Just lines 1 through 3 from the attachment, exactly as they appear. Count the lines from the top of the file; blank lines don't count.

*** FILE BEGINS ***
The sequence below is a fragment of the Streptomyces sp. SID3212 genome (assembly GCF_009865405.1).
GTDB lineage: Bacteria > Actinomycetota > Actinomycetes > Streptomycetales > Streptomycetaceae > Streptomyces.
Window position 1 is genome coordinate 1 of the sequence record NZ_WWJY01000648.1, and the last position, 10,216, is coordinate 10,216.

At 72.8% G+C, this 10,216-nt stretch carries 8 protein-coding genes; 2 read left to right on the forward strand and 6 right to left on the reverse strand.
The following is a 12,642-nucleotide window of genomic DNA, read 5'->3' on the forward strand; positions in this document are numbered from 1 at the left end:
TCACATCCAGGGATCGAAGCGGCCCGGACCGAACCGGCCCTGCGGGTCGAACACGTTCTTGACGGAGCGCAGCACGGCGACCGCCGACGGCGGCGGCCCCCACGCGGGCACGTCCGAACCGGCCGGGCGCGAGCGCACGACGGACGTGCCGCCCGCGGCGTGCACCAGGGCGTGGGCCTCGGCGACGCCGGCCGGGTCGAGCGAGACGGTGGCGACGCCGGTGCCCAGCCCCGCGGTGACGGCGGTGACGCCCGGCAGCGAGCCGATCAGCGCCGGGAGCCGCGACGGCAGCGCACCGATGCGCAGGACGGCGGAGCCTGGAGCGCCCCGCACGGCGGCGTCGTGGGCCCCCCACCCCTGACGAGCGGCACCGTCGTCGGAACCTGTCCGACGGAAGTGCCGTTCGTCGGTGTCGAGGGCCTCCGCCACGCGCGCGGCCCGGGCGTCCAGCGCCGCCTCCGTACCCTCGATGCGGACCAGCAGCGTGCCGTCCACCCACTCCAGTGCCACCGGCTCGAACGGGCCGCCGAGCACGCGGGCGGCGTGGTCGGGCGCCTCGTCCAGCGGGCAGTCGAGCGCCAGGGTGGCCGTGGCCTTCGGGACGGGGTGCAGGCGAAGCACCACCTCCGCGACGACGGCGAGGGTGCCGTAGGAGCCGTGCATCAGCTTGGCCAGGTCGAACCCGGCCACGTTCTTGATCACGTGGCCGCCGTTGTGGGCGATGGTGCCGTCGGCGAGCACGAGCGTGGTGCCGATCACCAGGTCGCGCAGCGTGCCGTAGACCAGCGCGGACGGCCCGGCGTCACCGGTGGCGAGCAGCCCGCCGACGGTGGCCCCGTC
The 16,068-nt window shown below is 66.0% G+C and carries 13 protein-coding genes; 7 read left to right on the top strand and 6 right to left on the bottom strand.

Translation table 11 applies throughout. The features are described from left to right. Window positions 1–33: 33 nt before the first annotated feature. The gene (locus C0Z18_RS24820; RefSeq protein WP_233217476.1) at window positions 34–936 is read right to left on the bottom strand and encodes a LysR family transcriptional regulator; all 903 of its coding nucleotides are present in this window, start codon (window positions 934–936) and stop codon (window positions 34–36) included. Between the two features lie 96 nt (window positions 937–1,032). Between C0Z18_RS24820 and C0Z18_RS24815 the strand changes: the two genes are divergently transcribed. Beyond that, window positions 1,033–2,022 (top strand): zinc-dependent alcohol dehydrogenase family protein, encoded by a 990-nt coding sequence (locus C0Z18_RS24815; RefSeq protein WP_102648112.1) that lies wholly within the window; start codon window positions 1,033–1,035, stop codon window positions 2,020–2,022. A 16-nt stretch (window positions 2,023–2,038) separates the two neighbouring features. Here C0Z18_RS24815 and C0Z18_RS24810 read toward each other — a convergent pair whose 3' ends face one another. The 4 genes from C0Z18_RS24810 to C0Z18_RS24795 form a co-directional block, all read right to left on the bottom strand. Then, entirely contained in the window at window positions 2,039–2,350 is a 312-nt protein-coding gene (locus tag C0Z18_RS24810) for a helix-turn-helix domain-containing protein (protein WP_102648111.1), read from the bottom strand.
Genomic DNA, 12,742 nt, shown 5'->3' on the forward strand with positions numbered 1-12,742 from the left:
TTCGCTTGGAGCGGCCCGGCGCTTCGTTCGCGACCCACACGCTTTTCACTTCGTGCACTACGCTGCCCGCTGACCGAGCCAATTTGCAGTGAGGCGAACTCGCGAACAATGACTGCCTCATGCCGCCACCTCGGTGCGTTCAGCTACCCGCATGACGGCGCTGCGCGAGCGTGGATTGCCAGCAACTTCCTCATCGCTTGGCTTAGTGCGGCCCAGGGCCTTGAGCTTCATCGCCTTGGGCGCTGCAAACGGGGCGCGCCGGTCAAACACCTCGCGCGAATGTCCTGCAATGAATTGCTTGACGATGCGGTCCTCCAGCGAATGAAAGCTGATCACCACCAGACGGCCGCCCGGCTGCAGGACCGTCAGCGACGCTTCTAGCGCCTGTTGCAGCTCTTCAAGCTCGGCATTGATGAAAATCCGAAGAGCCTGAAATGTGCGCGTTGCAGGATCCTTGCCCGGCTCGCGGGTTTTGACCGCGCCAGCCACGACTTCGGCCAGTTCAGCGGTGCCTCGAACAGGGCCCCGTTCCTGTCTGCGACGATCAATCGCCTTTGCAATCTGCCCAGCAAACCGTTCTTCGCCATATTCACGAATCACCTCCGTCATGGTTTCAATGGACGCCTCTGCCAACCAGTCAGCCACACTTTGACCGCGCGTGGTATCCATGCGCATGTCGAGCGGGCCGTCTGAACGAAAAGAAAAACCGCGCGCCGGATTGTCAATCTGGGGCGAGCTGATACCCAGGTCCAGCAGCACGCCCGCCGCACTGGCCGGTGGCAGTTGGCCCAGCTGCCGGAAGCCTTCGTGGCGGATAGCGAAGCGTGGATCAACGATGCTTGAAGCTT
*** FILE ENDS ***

The sequence below is a fragment of the Streptomyces sp. SID3212 genome (assembly GCF_009865405.1).
GTDB lineage: Bacteria > Actinomycetota > Actinomycetes > Streptomycetales > Streptomycetaceae > Streptomyces.
Window position 1 is genome coordinate 1 of the sequence record NZ_WWJY01000648.1, and the last position, 10,216, is coordinate 10,216.